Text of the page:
Between 2017 and 2019, income disparities in Europe decreased. The pandemic stopped that decline.
When the pandemic hit the European Union its economy had decelerated somewhat but unemployment had reached its lowest level for years, while inflation remained stubbornly below its 2 per cent target. Inequality had decreased, too. All these achievements were however disrupted by an enormous economic shock as the economies of the member states went into lockdown.
In 2019, EU-wide inequality had reached its lowest level since the 2007 eastern enlargement (Figure 1). After many years of stagnation, in 2016 income disparities had eventually started to decline.
The impact of the pandemic is difficult to assess, due to the lack of recent household-survey data. Ignoring possible changes in the distribution of disposable income within countries in 2020—available evidence is ambiguous at best—we base our calculations of EU-wide inequality in that year on known disparities of growth among member states. Our estimate (published by the Friedrich Ebert Foundation) shows that the pandemic strongly slowed the previous decline in inequality but did not reverse it.
To gain a realistic estimate of EU-wide inequality, we use EU-SILC household-survey data from Eurostat (latest available year 2019) to combine within- and between-country inequality. We measure the quintile ratio (S80/S20), dividing the income of the richest fifth of the population by that of the poorest. The resulting 2019 pre-crisis value of EU-wide inequality is the lowest since 2008, with a value of 7.9 for the quintile ratio at exchange rates and 5.56 at purchasing-power parities.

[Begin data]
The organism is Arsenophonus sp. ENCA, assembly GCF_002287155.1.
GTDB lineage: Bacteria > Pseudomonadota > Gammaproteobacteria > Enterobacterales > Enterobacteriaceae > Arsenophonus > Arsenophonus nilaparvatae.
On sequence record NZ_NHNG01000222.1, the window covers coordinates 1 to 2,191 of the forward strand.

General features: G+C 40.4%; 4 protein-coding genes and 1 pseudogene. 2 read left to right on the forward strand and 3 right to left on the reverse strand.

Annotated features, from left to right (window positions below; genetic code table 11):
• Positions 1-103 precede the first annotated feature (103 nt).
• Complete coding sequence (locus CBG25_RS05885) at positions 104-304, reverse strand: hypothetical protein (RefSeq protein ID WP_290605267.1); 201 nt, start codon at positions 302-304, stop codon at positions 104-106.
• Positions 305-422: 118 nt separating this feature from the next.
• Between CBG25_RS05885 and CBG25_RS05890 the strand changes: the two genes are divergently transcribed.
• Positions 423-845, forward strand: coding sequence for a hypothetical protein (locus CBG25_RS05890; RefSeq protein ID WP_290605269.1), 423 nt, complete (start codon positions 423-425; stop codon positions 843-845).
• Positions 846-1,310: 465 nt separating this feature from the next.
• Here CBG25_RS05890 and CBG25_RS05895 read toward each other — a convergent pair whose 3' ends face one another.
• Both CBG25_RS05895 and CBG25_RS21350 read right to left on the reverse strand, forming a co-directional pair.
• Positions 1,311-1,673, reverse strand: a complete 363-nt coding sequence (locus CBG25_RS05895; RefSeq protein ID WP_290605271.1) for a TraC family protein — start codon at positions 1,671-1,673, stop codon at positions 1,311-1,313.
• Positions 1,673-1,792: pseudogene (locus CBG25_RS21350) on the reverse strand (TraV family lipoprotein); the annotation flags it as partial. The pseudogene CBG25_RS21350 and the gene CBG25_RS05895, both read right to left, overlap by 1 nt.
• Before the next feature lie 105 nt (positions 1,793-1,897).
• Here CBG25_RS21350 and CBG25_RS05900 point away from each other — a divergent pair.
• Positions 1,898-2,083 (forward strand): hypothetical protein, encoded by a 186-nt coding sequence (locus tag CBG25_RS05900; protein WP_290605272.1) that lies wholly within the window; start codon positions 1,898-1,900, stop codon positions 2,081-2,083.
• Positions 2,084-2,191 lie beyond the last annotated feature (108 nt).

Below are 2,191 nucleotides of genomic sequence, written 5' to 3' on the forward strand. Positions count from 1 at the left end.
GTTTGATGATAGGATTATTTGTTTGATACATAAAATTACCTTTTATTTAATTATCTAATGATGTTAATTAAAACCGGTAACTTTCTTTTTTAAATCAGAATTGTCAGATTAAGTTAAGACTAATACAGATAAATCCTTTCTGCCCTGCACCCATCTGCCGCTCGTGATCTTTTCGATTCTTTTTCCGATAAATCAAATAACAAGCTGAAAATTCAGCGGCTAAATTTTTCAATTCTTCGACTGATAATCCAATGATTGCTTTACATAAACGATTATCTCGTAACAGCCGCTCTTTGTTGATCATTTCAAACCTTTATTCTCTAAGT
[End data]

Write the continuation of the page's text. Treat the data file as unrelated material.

Figure 1 presents that ratio since 2005 at exchange rates and PPP. The lowest curve, oscillating around five, is the official Eurostat value for the whole EU. It is much lower and more stable than our values because it neglects the income disparities among countries. It just gives the average, weighted by population, of the national values of the quintile ratio.
Figure 1: EU-wide inequality (S80/S20 indicator), 2005-20
EU-wide inequality declined between 2005 and 2009. The apparent jump in 2007 was caused by the inclusion of Romania and Bulgaria, two poor and large countries which joined the EU that year. In 2009, the financial crisis and the Great Recession hit the EU and caused inequality to increase substantially, which bodes ill for the current crisis.
That rise was partially reversed in 2011. Afterwards, the EU entered a phase when inequality changed little. In 2017, inequality eventually resumed its decline, reaching a new all-time low (for the EU-27+) in 2019.
The evolution of EU-wide inequality is driven mostly by the higher growth of poorer member states, in particular in central and eastern Europe. Their nominal gross domestic product grew by 51 per cent between 2008 and 2019, while that of the richer member states in the north-west increased by just 20 per cent. These structural features need to be taken into account when we analyse the impact of the pandemic.
Hard to guess